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Review: Snook Alone by Marilyn Nelson

Snook Alone by Marilyn Nelson
Illustrated by Timothy Basil Ering
Candlewick Press
ISBN: 9780763626679
Grades 2 and Up
In Stores

*Best New Books*

Higher-level picture books can have a hard time getting love from the masses. While critics often praise them for breaking out of rigid age constraints with sophisticated artwork and text, reaction from the public can be less enthusiastic. 2008’s Wabi Sabi comes to mind. The gut reaction of “this is too difficult for kids” can be strong.

I hope that doesn’t happen this time around.

Surprisingly complex and beautifully crafted, Snook Alone stands out among the 2010 picture book crop.

Living on an island with his master, monk Abba Jacob, rat terrier Snook provides companionship and vermin control. When the pair visits a new island to catalog the plants and animals found there, a storm leaves them separated. Snook explores his new home and waits to see if Abba Jacob will return. The eventual (and emotional) reunion of dog and master brings the story to a satisfying conclusion.

The intricate, poetic text doesn’t exactly scream picture book audience (kindergarten-2nd grade). An excerpt:

Sometimes Snook watched the birds.
The fairy terns, arrowlike white creatures,
quick and agile, flew in mated pairs,
dive-bombing the sea and flying home
with little fishes dangling from their beaks
like handlebar mustaches.

Younger readers may have a hard time following, but this is stellar stuff for kids with a couple more years under their belts. And the complexity goes beyond vocabulary. The story itself, full of references to the natural world, invites all sorts of questions and areas to explore.

The artwork is Caldecott-level outstanding. It must be viewed up close to be truly appreciated. Ering (Necks Out for Adventure, Finn Throws a Fit) mixes sweeping acrylic and ink vistas with spot illustrations, giving this modern story the look of a timeless tale.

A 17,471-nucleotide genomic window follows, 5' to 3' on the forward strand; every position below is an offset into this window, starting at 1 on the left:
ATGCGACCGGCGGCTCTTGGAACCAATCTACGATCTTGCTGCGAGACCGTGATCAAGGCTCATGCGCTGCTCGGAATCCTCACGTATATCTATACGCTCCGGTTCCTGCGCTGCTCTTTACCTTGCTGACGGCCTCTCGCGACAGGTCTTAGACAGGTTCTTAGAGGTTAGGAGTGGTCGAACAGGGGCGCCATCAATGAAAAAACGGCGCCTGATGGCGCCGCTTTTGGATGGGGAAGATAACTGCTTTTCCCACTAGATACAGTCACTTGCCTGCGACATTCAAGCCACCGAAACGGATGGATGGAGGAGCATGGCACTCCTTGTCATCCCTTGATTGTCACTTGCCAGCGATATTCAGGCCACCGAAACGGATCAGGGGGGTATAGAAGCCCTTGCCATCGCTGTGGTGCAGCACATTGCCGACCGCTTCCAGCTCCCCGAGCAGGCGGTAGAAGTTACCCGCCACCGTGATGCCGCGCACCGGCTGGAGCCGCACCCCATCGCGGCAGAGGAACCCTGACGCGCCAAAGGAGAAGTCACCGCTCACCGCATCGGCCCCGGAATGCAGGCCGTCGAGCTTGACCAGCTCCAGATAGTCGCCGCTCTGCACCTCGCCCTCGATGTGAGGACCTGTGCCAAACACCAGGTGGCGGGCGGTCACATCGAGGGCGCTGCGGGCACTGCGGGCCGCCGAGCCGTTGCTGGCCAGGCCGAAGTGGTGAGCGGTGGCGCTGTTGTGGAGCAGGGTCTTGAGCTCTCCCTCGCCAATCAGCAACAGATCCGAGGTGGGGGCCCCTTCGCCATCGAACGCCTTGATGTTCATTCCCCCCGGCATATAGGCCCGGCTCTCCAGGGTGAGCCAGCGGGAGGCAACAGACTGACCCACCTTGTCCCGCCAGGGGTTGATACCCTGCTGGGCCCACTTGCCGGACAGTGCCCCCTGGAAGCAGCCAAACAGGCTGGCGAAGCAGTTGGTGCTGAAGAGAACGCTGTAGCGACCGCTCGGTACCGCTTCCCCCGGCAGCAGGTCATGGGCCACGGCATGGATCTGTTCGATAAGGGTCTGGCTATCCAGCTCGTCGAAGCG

A bit lengthy for your standard story time, Snook Alone is more suited to intimate settings, like classroom sharing and individual or one-on-one reading. With its impressive use of description, I can see it working well for lessons on writing craft.

While the appeals of Snook Alone might not lure wide swaths of readers, man is it well done. A book that deserves a spot in your collection.

Review copy courtesy of Cindy Dobrez and Lynn Rutan.

This book is nominated for a Cybils award in the Fiction Picture Book Category.

Watch Marilyn Nelson and Timothy Basil Ering talk about the creation of Snook Alone at the 2010 National Book Festival:

Also reviewed by Bookends.

Find this book at your local library with WorldCat.

About Travis Jonker

Travis Jonker is an elementary school librarian in Michigan. He writes reviews (and the occasional article or two) for School Library Journal and is a member of the 2014 Caldecott committee. You can email Travis at scopenotes@gmail.com, or follow him on Twitter: @100scopenotes.


  1. Love Ering’s art. Pretty much always.

  2. I’m so glad you loved this as much as we did. I couldn’t agree more that the art is Caldecott-level. The whole package is amazing. It is one of those books that doesn’t seem to tidily fit into a category but I think it’s has such richness that people will discover endless ways to use it.

    My grandsons are 7 and we read this together. We took it slowly – a page or two a morning so we could talk about the story and the vocabulary. They ended up loving the book and it was a great reading experience for us to share.